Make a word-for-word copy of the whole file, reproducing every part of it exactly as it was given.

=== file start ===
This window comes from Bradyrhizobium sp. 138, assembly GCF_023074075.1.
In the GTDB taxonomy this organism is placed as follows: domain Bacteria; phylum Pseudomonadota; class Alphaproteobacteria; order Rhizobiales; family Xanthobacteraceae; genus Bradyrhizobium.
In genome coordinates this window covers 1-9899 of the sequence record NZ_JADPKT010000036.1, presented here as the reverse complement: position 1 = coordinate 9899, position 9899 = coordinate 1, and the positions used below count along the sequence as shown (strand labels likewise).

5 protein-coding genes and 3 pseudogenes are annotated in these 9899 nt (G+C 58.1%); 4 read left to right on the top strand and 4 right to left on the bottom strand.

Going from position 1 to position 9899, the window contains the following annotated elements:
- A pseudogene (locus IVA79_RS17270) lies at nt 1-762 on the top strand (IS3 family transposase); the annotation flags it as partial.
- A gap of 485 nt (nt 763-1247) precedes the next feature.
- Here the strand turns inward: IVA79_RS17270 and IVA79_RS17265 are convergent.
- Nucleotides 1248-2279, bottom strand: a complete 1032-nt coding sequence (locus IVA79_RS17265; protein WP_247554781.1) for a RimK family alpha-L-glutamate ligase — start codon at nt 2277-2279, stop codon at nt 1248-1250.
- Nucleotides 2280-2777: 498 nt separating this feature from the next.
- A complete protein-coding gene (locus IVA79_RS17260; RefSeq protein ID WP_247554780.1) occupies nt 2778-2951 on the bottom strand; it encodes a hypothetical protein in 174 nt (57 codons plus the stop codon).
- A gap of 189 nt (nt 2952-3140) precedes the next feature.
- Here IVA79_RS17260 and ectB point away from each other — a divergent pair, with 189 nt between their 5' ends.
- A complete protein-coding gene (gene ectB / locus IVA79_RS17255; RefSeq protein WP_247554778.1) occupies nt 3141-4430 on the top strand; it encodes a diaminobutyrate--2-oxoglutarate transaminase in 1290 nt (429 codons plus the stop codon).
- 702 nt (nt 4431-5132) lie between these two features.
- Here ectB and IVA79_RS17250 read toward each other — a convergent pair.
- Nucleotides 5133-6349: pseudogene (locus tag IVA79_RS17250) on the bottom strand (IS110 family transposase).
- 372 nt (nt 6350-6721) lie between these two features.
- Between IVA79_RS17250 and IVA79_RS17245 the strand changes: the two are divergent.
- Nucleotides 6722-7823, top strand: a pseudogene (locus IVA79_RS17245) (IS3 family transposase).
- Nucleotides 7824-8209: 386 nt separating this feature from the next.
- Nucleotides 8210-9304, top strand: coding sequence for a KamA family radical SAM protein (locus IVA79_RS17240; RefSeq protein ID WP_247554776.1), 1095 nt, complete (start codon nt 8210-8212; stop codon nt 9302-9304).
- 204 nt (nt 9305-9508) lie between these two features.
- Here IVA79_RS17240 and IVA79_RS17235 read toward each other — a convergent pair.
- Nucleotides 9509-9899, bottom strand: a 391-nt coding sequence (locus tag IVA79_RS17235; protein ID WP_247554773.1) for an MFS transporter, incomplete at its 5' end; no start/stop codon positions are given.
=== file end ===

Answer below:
This window comes from Bradyrhizobium sp. 138, assembly GCF_023074075.1.
In the GTDB taxonomy this organism is placed as follows: domain Bacteria; phylum Pseudomonadota; class Alphaproteobacteria; order Rhizobiales; family Xanthobacteraceae; genus Bradyrhizobium.
In genome coordinates this window covers 1-9899 of the sequence record NZ_JADPKT010000036.1, presented here as the reverse complement: position 1 = coordinate 9899, position 9899 = coordinate 1, and the positions used below count along the sequence as shown (strand labels likewise).

5 protein-coding genes and 3 pseudogenes are annotated in these 9899 nt (G+C 58.1%); 4 read left to right on the top strand and 4 right to left on the bottom strand.

Going from position 1 to position 9899, the window contains the following annotated elements:
- A pseudogene (locus IVA79_RS17270) lies at nt 1-762 on the top strand (IS3 family transposase); the annotation flags it as partial.
- A gap of 485 nt (nt 763-1247) precedes the next feature.
- Here the strand turns inward: IVA79_RS17270 and IVA79_RS17265 are convergent.
- Nucleotides 1248-2279, bottom strand: a complete 1032-nt coding sequence (locus IVA79_RS17265; protein WP_247554781.1) for a RimK family alpha-L-glutamate ligase — start codon at nt 2277-2279, stop codon at nt 1248-1250.
- Nucleotides 2280-2777: 498 nt separating this feature from the next.
- A complete protein-coding gene (locus IVA79_RS17260; RefSeq protein ID WP_247554780.1) occupies nt 2778-2951 on the bottom strand; it encodes a hypothetical protein in 174 nt (57 codons plus the stop codon).
- A gap of 189 nt (nt 2952-3140) precedes the next feature.
- Here IVA79_RS17260 and ectB point away from each other — a divergent pair, with 189 nt between their 5' ends.
- A complete protein-coding gene (gene ectB / locus IVA79_RS17255; RefSeq protein WP_247554778.1) occupies nt 3141-4430 on the top strand; it encodes a diaminobutyrate--2-oxoglutarate transaminase in 1290 nt (429 codons plus the stop codon).
- 702 nt (nt 4431-5132) lie between these two features.
- Here ectB and IVA79_RS17250 read toward each other — a convergent pair.
- Nucleotides 5133-6349: pseudogene (locus tag IVA79_RS17250) on the bottom strand (IS110 family transposase).
- 372 nt (nt 6350-6721) lie between these two features.
- Between IVA79_RS17250 and IVA79_RS17245 the strand changes: the two are divergent.
- Nucleotides 6722-7823, top strand: a pseudogene (locus IVA79_RS17245) (IS3 family transposase).
- Nucleotides 7824-8209: 386 nt separating this feature from the next.
- Nucleotides 8210-9304, top strand: coding sequence for a KamA family radical SAM protein (locus IVA79_RS17240; RefSeq protein ID WP_247554776.1), 1095 nt, complete (start codon nt 8210-8212; stop codon nt 9302-9304).
- 204 nt (nt 9305-9508) lie between these two features.
- Here IVA79_RS17240 and IVA79_RS17235 read toward each other — a convergent pair.
- Nucleotides 9509-9899, bottom strand: a 391-nt coding sequence (locus tag IVA79_RS17235; protein ID WP_247554773.1) for an MFS transporter, incomplete at its 5' end; no start/stop codon positions are given.